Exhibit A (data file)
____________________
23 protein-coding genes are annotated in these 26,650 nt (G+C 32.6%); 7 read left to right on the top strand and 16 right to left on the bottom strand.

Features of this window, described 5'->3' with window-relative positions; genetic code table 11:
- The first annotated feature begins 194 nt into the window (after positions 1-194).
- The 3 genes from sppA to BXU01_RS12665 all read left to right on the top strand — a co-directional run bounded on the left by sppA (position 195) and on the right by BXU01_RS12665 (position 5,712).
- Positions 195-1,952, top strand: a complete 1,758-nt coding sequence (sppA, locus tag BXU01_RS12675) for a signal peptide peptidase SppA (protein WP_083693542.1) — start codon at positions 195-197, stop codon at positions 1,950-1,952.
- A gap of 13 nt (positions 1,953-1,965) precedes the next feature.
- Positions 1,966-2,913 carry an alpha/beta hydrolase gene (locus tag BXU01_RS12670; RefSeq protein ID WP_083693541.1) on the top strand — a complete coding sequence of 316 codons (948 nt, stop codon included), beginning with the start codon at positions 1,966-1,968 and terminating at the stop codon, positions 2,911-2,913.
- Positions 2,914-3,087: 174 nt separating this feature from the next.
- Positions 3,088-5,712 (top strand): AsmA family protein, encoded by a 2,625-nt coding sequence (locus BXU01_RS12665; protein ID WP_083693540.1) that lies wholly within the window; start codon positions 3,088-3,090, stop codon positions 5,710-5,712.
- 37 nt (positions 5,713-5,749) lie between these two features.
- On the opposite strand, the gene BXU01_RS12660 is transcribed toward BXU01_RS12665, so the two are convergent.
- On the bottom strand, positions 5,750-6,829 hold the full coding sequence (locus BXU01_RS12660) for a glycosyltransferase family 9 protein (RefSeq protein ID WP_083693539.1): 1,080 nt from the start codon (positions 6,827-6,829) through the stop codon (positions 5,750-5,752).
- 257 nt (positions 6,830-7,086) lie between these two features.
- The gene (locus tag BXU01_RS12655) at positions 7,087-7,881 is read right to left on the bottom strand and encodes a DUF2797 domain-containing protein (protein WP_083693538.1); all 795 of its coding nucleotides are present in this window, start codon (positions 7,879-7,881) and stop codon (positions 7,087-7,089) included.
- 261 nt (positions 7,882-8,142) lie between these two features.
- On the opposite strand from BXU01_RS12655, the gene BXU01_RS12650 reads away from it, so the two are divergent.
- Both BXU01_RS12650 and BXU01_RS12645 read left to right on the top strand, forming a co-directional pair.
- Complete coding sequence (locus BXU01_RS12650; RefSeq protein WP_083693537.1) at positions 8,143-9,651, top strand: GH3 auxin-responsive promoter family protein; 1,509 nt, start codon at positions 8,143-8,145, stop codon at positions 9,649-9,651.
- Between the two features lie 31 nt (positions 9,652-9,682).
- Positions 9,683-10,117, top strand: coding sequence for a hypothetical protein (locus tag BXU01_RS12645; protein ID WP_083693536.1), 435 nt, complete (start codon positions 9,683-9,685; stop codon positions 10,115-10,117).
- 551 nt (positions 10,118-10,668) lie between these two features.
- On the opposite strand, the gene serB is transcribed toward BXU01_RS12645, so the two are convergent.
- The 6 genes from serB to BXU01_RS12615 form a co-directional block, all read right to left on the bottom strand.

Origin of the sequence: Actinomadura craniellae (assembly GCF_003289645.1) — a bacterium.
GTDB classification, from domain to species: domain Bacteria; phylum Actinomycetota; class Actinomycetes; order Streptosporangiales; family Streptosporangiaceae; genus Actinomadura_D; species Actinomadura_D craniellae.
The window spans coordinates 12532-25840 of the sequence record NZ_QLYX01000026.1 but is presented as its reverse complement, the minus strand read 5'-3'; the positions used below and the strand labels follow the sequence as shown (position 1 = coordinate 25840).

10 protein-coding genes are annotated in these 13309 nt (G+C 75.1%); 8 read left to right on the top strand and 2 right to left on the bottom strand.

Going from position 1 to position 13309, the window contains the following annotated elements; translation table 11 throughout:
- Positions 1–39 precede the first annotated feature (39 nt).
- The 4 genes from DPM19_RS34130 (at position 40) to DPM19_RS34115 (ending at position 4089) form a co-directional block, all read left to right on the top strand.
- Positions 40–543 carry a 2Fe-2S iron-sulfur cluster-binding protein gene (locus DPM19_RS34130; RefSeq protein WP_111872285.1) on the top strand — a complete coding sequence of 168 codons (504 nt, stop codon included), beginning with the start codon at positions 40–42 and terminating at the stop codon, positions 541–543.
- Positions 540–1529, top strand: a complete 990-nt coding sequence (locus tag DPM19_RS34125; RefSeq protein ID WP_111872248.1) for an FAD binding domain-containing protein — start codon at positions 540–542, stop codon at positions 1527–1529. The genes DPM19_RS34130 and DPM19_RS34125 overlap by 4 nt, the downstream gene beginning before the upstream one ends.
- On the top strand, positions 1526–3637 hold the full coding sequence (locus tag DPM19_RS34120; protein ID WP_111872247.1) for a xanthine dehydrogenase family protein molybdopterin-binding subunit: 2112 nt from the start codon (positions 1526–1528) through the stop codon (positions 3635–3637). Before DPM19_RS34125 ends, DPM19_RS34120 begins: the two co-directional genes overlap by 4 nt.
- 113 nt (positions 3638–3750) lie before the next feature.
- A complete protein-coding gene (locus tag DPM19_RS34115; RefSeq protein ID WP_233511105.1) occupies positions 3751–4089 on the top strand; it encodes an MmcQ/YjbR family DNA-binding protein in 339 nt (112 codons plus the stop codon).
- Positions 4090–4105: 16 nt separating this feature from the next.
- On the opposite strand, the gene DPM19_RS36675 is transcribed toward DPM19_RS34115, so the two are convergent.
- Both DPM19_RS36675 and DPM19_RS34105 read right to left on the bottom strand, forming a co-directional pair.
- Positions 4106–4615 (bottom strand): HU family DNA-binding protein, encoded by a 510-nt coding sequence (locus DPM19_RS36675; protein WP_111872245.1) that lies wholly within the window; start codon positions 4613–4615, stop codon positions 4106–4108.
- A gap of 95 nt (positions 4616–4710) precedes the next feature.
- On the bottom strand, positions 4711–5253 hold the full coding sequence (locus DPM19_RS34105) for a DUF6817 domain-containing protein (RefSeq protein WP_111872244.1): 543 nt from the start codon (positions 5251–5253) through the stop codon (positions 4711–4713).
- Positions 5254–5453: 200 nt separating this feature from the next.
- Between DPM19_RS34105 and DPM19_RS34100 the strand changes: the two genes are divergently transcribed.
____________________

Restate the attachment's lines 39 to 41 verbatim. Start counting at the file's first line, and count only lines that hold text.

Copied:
- Positions 4106–4615 (bottom strand): HU family DNA-binding protein, encoded by a 510-nt coding sequence (locus DPM19_RS36675; protein WP_111872245.1) that lies wholly within the window; start codon positions 4613–4615, stop codon positions 4106–4108.
- A gap of 95 nt (positions 4616–4710) precedes the next feature.
- On the bottom strand, positions 4711–5253 hold the full coding sequence (locus DPM19_RS34105) for a DUF6817 domain-containing protein (RefSeq protein WP_111872244.1): 543 nt from the start codon (positions 5251–5253) through the stop codon (positions 4711–4713).